The Blue Point Dock on Saturday Morning

The fishermen cast their crabbing traps into the water. Pulling the traps in by the bright lanyard they’re attached to, they inspect the trap, see bait, and cast back in.

The wooden wall of the dock is pale green and white above the water line. Beneath the water stains the planks silver brown, the line of the water a gossamer line of silver.
On the margin of the dock, on the strip of concrete between the guard rails and water, people crab.

The water this morning is ribbons of dark green, silver and blue. The further out on the bay the smaller the waves. They appear to drift sideways. On the flank of the parking lot the heads and tails of cars. Looking out to the beach or facing the water, their paint shines. The mailman’s truck turns at the entrance of the dock, pulsing golden lights.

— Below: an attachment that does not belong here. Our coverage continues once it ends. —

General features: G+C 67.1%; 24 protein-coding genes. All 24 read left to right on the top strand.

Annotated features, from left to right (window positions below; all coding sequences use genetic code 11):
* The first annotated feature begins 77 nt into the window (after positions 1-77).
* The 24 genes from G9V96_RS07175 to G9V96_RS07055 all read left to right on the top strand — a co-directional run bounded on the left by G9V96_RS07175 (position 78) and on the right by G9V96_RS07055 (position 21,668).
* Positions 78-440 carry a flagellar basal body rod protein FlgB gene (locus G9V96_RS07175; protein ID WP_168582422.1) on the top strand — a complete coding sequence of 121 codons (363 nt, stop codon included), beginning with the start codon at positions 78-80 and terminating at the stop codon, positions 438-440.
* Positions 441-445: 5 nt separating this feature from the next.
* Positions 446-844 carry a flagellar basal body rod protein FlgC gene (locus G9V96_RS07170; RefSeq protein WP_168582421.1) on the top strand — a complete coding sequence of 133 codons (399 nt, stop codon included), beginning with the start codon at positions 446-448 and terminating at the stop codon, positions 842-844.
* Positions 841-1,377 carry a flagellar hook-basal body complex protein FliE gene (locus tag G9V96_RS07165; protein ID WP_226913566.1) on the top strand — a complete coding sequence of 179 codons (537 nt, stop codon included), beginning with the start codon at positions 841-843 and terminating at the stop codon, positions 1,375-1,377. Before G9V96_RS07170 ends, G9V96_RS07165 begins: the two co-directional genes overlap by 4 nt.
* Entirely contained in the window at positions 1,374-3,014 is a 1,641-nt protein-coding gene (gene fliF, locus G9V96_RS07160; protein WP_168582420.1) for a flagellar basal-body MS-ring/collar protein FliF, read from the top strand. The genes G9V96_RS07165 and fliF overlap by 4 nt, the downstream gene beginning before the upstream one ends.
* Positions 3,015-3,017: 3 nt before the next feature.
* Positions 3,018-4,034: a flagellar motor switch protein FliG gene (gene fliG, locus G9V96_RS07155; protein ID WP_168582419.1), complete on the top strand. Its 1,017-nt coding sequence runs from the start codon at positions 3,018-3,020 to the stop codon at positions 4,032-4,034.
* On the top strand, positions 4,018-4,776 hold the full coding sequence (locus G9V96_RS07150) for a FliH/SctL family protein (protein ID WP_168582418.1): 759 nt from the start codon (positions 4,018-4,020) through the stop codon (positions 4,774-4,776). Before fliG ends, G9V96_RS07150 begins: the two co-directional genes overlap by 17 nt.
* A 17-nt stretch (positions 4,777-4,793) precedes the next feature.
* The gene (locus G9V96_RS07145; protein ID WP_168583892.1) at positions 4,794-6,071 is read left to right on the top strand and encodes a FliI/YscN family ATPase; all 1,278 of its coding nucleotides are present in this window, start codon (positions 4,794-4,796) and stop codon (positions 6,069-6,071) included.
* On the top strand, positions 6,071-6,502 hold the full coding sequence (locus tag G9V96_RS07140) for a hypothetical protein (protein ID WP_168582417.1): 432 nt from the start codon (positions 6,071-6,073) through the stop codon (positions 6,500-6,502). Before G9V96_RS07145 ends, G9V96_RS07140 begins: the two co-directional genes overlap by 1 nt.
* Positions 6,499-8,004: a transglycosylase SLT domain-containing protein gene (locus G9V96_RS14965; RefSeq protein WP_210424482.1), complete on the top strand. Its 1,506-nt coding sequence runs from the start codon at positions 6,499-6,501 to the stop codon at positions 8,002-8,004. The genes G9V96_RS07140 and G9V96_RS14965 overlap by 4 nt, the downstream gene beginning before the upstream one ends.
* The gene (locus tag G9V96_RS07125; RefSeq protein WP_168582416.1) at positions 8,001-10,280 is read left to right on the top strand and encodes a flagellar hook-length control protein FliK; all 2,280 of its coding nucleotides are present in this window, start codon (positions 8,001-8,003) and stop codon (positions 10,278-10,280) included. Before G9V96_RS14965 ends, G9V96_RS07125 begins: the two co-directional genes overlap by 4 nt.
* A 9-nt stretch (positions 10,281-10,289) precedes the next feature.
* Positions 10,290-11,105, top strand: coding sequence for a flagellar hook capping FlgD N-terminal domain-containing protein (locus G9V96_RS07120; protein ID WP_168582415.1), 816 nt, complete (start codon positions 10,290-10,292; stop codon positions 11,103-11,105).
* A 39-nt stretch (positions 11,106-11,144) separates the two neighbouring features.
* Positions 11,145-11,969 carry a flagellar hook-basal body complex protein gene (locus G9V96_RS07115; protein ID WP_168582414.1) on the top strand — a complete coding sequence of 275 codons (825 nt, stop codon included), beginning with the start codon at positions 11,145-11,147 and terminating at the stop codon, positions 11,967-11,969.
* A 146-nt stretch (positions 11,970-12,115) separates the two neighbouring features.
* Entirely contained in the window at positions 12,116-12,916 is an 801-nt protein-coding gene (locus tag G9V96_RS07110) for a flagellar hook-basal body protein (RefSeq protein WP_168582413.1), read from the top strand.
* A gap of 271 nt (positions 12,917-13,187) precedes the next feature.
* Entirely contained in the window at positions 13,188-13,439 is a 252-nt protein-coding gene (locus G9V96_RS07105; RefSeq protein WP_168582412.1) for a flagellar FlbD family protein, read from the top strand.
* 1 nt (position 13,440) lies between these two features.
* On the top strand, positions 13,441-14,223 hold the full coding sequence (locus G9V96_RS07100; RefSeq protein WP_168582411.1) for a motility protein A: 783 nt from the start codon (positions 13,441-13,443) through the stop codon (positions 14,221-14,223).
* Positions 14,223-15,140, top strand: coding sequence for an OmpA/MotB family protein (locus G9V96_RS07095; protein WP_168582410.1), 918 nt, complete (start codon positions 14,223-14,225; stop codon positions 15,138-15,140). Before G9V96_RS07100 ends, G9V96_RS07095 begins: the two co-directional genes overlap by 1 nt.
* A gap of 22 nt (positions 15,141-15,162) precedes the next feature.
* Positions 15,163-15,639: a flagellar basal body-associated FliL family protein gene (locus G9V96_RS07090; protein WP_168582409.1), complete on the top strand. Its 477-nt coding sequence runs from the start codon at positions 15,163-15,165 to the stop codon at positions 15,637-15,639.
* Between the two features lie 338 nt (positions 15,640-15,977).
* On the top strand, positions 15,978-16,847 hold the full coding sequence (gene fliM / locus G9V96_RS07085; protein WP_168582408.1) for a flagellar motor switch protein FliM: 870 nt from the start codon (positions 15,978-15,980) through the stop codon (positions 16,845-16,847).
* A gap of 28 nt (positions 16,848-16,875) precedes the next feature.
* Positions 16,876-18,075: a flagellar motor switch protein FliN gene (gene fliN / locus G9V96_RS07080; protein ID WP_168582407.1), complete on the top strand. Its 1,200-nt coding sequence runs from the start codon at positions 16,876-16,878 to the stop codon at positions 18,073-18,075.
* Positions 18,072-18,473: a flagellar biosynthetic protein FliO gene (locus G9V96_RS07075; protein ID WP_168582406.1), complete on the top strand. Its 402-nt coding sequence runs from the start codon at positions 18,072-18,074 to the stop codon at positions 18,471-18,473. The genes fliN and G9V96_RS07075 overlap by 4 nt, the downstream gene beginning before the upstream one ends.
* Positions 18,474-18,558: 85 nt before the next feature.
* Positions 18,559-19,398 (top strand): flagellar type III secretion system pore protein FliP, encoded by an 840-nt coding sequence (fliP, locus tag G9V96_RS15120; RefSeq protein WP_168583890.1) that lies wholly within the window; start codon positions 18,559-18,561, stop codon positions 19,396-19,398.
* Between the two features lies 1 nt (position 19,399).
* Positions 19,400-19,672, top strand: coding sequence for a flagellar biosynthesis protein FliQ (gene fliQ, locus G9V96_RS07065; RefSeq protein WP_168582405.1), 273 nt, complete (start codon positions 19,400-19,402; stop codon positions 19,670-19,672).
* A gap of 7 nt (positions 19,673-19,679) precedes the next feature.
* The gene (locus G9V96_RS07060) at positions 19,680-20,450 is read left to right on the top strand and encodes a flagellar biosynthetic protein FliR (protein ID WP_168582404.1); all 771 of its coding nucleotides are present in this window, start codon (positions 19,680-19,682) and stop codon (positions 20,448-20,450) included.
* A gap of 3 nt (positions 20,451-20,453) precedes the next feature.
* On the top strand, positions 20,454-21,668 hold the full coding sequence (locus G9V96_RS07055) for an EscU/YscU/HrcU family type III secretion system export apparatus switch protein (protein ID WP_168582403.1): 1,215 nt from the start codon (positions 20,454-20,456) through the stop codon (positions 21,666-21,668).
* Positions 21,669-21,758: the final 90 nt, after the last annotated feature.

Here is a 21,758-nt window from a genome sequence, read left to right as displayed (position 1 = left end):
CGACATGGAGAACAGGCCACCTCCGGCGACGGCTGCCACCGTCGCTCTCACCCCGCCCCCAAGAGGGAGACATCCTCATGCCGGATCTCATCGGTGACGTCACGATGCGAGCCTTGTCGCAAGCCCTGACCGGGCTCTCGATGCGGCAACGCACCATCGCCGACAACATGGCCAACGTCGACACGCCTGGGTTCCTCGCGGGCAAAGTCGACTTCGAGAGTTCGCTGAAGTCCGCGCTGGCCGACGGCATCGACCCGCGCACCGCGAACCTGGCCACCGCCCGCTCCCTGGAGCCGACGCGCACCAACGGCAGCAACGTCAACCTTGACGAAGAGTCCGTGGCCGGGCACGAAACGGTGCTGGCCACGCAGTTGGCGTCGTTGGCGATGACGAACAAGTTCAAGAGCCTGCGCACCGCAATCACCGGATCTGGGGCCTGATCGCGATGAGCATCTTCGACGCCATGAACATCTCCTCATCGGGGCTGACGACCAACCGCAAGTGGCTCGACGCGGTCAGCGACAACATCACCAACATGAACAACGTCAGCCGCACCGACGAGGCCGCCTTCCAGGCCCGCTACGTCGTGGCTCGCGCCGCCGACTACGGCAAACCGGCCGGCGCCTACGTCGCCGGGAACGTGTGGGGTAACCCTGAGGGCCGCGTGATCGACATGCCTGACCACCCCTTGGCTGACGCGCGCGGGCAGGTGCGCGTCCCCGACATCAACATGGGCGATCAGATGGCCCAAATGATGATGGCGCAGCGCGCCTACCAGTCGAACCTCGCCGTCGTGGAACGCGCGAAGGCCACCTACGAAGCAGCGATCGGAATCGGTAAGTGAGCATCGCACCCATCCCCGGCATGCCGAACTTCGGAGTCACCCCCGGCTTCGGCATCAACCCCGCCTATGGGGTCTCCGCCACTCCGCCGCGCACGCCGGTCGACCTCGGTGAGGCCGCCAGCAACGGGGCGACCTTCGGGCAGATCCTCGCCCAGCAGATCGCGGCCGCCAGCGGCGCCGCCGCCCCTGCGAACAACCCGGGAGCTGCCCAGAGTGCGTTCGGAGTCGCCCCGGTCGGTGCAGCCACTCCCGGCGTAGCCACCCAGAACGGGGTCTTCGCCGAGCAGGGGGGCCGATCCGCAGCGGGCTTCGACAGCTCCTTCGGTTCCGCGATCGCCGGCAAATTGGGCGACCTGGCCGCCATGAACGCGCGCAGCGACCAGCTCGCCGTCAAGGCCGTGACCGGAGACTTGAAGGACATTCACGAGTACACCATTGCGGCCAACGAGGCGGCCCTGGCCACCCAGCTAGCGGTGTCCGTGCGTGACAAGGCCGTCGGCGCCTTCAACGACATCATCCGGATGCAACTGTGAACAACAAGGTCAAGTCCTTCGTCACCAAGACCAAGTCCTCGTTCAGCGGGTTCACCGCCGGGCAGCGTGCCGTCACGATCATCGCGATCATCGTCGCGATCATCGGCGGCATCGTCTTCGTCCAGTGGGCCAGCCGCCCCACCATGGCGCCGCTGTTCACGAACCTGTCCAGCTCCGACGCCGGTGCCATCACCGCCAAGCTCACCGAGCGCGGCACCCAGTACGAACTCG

The wind stirs up the waters, which begin to rise. Downshore they lap the timbers of bay houses. Tall, their many windows look out.

A pewter sky, with soft white thumped into the layers reflects in the tumbling eggs of waves. Slowly the crabbers circle the dock. They lift up their traps or monitor the water. With a silver net in his hand he tries to peer underneath the waves.

The air tastes humid and silver. The note of brine hangs on their lips. A seagull crying fills its beak with the air and the smell of water drifts over the damp planks.
A family trudges along the margin and stoops to inspect their trap.


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